“With fillers, you have to be careful,” said Durgin, “but not with acupuncture.” A quick search told me why: No matter if the filler is something naturally occurring like hyaluronic acid, or something tested on animals like Botox, lying face down or on the side of the face after an injection can cause the filler to migrate.

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Durgin did ask me how much water I consumed and how often I wore sunscreen. (The answer is “similar to that of a baby camel” and “basically every day” because I live at high altitudes, and not only is it dry as heck here, but we’re closer to the sun.) Unsurprisingly, water and sunscreen are essential to skin health and general well-being. Those who hydrate and slather on the good stuff will also see better results with their cosmetic acupuncture treatments.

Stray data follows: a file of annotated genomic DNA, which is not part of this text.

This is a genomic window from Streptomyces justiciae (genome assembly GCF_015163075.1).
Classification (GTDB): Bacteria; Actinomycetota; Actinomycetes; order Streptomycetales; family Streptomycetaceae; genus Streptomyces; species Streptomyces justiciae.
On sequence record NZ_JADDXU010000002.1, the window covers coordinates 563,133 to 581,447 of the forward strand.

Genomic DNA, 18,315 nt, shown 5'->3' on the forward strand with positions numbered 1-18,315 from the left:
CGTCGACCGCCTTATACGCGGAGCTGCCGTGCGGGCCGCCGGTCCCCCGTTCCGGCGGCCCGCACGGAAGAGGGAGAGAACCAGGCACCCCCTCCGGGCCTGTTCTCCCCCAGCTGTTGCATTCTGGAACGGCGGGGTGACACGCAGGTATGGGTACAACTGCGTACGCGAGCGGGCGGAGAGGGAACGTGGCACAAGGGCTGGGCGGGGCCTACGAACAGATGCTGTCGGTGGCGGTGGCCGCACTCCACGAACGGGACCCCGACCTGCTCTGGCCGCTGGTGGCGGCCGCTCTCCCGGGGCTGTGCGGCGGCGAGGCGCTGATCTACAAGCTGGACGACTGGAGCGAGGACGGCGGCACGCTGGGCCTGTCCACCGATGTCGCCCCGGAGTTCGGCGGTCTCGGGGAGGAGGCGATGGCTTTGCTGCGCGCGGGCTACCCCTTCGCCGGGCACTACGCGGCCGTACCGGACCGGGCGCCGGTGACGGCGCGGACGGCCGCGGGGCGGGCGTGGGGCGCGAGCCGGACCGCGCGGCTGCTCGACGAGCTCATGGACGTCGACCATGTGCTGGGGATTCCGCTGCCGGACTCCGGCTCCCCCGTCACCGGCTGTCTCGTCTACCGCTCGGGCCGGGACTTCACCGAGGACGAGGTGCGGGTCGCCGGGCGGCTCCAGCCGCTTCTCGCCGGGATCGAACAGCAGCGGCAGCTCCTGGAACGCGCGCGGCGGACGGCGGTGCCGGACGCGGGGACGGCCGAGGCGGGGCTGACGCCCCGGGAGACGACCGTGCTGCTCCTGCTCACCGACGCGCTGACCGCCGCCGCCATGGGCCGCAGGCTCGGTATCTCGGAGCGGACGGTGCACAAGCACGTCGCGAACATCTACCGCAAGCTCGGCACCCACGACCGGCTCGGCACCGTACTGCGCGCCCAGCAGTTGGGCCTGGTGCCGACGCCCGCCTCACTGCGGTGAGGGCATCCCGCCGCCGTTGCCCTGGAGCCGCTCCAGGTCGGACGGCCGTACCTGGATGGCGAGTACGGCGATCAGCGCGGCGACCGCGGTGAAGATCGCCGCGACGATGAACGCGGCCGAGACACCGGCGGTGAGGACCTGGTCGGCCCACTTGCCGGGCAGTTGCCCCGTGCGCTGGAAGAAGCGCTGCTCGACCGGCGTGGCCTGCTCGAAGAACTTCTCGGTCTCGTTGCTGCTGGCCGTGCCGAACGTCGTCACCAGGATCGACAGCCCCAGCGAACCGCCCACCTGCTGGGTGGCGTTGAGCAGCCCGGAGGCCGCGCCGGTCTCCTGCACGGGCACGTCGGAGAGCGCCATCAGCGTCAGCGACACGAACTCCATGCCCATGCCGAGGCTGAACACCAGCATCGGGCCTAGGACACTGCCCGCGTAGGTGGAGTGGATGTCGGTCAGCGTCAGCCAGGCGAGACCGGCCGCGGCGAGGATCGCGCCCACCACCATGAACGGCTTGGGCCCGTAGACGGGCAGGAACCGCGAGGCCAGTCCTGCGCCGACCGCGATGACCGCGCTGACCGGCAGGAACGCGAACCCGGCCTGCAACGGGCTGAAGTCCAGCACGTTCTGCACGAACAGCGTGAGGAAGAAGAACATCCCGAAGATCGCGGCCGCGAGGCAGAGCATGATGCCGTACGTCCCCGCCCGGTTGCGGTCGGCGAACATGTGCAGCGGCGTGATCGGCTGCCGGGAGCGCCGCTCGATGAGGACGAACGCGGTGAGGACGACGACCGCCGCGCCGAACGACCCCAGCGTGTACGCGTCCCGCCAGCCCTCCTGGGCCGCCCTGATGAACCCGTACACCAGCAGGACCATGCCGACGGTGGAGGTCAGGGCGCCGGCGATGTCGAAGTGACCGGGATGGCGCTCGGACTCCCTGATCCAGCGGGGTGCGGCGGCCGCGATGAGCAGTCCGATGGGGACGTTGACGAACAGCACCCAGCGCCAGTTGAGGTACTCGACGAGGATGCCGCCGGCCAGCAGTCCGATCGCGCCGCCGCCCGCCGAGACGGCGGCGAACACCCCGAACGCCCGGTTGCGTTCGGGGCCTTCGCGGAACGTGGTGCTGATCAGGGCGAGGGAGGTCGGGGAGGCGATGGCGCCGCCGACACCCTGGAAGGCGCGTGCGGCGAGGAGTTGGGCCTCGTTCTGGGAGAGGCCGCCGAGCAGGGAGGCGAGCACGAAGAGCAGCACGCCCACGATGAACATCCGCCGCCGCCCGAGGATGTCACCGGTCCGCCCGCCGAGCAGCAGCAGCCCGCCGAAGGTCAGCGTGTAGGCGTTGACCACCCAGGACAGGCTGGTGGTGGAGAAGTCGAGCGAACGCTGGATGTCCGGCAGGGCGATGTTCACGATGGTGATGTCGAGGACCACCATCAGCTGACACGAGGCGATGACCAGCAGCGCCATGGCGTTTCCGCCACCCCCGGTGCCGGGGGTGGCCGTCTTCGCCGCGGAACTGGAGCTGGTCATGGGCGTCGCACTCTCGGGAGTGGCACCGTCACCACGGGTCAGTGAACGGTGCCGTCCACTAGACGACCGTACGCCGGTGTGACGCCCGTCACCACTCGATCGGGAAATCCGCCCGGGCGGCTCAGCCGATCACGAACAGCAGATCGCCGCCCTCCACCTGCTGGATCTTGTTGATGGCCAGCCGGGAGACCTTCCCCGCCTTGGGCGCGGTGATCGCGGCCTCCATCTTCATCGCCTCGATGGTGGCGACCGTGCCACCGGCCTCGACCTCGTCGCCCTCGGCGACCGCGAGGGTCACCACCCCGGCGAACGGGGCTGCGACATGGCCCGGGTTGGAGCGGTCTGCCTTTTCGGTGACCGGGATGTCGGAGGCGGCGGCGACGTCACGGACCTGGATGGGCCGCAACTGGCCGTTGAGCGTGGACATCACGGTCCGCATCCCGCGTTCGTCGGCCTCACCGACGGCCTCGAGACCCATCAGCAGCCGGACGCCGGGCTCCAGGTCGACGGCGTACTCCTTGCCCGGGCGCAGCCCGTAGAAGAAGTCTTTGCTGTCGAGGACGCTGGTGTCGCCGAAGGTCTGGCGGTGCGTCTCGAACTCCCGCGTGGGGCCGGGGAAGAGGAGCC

Apparently, as someone still in her 30s, I’m the ideal age to start. Unlike Botox or other fillers, which typically are administered quarterly, cosmetic acupuncture should be kept up monthly. In this case it was included as part of a regular acupuncture treatment and, therefore even easier to justify as part of a monthly dose of good old self-care.

Durgin offers cosmetic acupuncture in part as a way to help people trick their brains into taking care of themselves because people will often pay more attention to how they look than how they feel. (See dermatologists everywhere telling people to wear sunscreen to avoid wrinkles because it works better than telling them to avoid cancer.)

Caring for your skin after receiving cosmetic acupuncture

1. Drink water and other healthy habits.